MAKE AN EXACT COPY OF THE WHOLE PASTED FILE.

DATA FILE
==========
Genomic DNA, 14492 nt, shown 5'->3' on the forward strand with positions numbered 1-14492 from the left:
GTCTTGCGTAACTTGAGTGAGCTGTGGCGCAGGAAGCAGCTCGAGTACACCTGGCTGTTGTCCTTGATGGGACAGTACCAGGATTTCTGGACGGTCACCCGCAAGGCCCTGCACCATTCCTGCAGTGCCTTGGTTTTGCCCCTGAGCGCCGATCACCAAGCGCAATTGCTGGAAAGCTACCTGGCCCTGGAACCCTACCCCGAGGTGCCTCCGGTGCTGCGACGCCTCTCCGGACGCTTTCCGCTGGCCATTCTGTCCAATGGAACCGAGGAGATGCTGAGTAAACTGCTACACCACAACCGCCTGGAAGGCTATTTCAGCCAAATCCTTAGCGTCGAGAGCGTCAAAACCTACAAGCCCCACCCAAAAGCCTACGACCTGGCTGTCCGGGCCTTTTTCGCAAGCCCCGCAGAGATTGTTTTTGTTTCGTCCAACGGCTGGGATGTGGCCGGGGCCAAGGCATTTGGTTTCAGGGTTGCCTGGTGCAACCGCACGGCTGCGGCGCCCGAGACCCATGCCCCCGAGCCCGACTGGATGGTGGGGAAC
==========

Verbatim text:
Genomic DNA, 14492 nt, shown 5'->3' on the forward strand with positions numbered 1-14492 from the left:
GTCTTGCGTAACTTGAGTGAGCTGTGGCGCAGGAAGCAGCTCGAGTACACCTGGCTGTTGTCCTTGATGGGACAGTACCAGGATTTCTGGACGGTCACCCGCAAGGCCCTGCACCATTCCTGCAGTGCCTTGGTTTTGCCCCTGAGCGCCGATCACCAAGCGCAATTGCTGGAAAGCTACCTGGCCCTGGAACCCTACCCCGAGGTGCCTCCGGTGCTGCGACGCCTCTCCGGACGCTTTCCGCTGGCCATTCTGTCCAATGGAACCGAGGAGATGCTGAGTAAACTGCTACACCACAACCGCCTGGAAGGCTATTTCAGCCAAATCCTTAGCGTCGAGAGCGTCAAAACCTACAAGCCCCACCCAAAAGCCTACGACCTGGCTGTCCGGGCCTTTTTCGCAAGCCCCGCAGAGATTGTTTTTGTTTCGTCCAACGGCTGGGATGTGGCCGGGGCCAAGGCATTTGGTTTCAGGGTTGCCTGGTGCAACCGCACGGCTGCGGCGCCCGAGACCCATGCCCCCGAGCCCGACTGGATGGTGGGGAAC